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AGAINST THE CURRENT

SARA CLARIN

My journey began almost 6 years ago, when I set foot on Notre Dame's campus in South Bend, Indiana to start my freshman year of college. My family and friends from my public high school in Kalispell, Montana were ecstatic for me. Notre Dame had a good engineering program, strong traditions, and checked the right boxes for student life. But the feeling that lurked in the back of my mind that day, and began to grow steadily as the year went on, was disappointment.

Up until that point, my dream had been to play sports at the collegiate level. 

Unfortunately, my skill level and competitive exposure paled in comparison to what was required from athletes in conferences like the ACC and PAC-12. Countless morning lifts with the high school football team, long nights driving over icy mountain passes to basketball games, and medals from the state youth soccer association had culminated in…nothing. The road that was athletics had ended for me — and as an 18 years old — this was a tough pill to swallow. 

 

I got a glimpse of rowing a few months later, when I met one of the rowing coaches at the fall activities fair. Having been enamored with what I'd seen of the sport on TV during the Olympics, I took a flier and attended the interest meeting. Later, I discussed the idea of trying out for the team with mentors and friends.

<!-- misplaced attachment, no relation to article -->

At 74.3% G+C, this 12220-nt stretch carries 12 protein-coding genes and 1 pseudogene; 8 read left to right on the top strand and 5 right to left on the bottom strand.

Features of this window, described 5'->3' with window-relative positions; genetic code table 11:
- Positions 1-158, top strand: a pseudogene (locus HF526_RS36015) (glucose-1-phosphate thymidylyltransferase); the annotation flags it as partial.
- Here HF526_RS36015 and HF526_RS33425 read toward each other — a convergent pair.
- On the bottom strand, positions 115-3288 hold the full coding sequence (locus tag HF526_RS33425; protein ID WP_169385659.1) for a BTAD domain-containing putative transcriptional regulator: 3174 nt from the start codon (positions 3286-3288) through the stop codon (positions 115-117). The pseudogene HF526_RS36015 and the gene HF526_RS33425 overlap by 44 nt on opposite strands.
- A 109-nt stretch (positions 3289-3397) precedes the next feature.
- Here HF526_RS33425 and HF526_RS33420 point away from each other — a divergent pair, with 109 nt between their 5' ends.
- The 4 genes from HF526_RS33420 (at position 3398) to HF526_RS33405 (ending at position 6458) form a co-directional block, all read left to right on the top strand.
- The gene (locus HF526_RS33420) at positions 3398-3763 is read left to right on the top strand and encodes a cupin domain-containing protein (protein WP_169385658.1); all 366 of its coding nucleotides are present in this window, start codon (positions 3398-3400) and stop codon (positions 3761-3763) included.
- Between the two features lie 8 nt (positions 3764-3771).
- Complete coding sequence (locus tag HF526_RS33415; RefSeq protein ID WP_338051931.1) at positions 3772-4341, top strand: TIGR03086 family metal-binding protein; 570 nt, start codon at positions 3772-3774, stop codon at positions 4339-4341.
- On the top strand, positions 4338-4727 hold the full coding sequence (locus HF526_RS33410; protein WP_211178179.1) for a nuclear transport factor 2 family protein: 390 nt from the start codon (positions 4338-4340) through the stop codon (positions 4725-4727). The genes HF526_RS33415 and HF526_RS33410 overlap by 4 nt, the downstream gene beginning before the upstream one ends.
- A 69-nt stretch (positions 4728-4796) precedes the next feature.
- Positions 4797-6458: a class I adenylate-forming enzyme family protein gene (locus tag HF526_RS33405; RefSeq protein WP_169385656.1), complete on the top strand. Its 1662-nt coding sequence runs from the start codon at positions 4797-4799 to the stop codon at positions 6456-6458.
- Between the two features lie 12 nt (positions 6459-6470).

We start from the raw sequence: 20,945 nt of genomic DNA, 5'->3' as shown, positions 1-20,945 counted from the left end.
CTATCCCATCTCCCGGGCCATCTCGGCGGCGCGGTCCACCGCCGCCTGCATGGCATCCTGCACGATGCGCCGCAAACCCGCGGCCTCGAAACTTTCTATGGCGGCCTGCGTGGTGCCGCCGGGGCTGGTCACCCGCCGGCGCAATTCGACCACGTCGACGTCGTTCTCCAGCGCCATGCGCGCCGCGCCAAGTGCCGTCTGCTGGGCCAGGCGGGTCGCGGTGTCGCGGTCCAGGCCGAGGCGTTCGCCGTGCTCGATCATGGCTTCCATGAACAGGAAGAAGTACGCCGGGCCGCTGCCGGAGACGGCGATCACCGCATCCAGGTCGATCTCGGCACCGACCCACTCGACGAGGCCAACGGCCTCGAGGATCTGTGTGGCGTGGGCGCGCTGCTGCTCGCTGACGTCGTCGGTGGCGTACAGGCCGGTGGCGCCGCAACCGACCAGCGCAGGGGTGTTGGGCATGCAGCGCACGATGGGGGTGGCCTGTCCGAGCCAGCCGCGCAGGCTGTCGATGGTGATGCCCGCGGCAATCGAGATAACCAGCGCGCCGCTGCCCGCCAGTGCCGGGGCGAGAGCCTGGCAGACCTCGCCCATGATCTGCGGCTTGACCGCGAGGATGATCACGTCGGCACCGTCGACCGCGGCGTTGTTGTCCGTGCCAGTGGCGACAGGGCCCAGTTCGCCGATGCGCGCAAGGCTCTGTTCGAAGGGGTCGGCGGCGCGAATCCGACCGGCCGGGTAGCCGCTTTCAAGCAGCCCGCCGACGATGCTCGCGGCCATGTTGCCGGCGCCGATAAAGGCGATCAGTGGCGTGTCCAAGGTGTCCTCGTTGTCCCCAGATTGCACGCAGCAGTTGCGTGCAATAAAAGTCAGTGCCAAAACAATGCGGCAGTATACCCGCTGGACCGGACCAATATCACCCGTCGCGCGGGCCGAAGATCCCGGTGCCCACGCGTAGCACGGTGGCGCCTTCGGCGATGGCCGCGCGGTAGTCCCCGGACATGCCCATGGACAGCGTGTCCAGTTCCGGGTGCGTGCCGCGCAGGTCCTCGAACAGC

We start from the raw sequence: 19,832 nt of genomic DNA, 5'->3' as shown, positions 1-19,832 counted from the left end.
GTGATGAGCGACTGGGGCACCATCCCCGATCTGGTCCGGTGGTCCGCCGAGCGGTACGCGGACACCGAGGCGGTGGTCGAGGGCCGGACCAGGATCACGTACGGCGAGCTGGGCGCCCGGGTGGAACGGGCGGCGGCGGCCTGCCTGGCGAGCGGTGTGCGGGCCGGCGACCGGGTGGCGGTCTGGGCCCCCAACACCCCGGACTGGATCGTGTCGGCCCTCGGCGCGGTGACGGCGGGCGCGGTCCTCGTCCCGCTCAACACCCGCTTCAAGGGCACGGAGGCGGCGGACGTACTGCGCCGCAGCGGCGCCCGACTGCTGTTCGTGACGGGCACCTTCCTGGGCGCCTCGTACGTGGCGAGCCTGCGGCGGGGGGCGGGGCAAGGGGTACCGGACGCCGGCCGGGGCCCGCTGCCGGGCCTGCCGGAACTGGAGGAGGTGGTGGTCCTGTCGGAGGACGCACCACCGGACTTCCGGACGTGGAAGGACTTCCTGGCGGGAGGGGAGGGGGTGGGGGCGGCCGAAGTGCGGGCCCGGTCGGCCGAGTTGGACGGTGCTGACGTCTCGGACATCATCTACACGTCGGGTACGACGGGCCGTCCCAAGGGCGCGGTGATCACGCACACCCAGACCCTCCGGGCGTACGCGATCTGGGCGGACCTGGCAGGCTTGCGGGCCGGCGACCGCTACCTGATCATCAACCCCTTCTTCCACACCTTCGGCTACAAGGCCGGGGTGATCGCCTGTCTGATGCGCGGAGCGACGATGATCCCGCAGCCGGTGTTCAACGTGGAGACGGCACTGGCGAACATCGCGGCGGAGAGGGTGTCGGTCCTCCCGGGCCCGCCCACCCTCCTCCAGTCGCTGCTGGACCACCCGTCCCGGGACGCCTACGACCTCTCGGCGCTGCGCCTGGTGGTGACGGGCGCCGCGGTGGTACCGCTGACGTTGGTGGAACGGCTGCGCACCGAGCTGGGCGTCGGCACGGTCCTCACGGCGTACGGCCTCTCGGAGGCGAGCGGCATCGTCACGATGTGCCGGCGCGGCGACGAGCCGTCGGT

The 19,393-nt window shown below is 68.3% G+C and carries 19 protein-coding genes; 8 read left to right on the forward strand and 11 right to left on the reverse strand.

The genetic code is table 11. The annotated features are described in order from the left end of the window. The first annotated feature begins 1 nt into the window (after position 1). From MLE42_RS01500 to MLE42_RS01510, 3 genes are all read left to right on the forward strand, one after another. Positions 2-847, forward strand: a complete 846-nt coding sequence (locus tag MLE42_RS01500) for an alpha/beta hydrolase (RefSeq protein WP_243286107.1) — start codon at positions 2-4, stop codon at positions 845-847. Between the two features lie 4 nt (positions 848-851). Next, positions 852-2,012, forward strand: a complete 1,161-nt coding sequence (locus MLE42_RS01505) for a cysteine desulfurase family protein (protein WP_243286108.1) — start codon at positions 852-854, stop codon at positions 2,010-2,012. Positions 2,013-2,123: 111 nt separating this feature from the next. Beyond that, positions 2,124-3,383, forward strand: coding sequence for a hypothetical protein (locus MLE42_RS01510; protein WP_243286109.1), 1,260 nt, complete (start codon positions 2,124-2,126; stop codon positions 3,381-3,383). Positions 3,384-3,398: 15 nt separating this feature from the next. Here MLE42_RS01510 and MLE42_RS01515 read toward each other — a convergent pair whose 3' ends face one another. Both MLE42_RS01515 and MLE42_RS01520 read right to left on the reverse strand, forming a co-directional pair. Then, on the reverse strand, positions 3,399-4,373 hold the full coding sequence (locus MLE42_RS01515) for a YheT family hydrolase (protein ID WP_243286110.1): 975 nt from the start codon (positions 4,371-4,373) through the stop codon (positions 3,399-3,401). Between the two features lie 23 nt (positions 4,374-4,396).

"College athletes just aren't engineers...you can't do both."

 

"I don't think you realize the caliber of people you're going up against." "These girls have been rowing since they were little, and you've never been in a (racing) boat." With these remarks, and the knowledge that less than 2% of high school athletes go on to NCAA D1 programs, I allowed reality to hit me, and I didn't try out for the team.

 

After a long year of studying and silently regretting my decision not to try rowing, I threw caution to the wind and tried out my sophomore year. I felt like making the time commitment to the team was risking my entire education; I had serious doubts I could pass my engineering classes with so many training sessions every week. Yet the parts of freshman year that I spent trying new things, from playing club rugby to running a half marathon to competing in intramural sports, had proven to me that hobbies could not fill the competitive void in my life. I wanted something more.

 

Colleges with harsh winters have something that rowers call "erg season." Every day, while ice flows down the river, rowers are in the erg room, pulling on machines for countless hours. In my first six months on the team, I took my first strokes on the water, ran 2 miles to the boathouse and back every day, and subsequently participated in my first erg season. The other walk-ons and I placed at the bottom of the team in every workout, cementing our positions at the bottom of the team hierarchy. Despite the discouragement, I quickly fell in love with the sport and my newfound community. After several months, I saw my erg scores creep closer and closer to the underclassmen recruits on the team.

It was gratifying to push my body to, and sometimes past, the point of failure. 

In mid-march 2020, the team traveled to Oak Ridge, Tennessee for spring break training camp and our first regular season regatta. I was a spare for one of the girls in the 3v8+, meaning if her injury worsened, then I would race my first 2000 meter race ever. Unfortunately, neither her nor I saw the water that weekend, as the NCAA Covid shut-down had reached us first.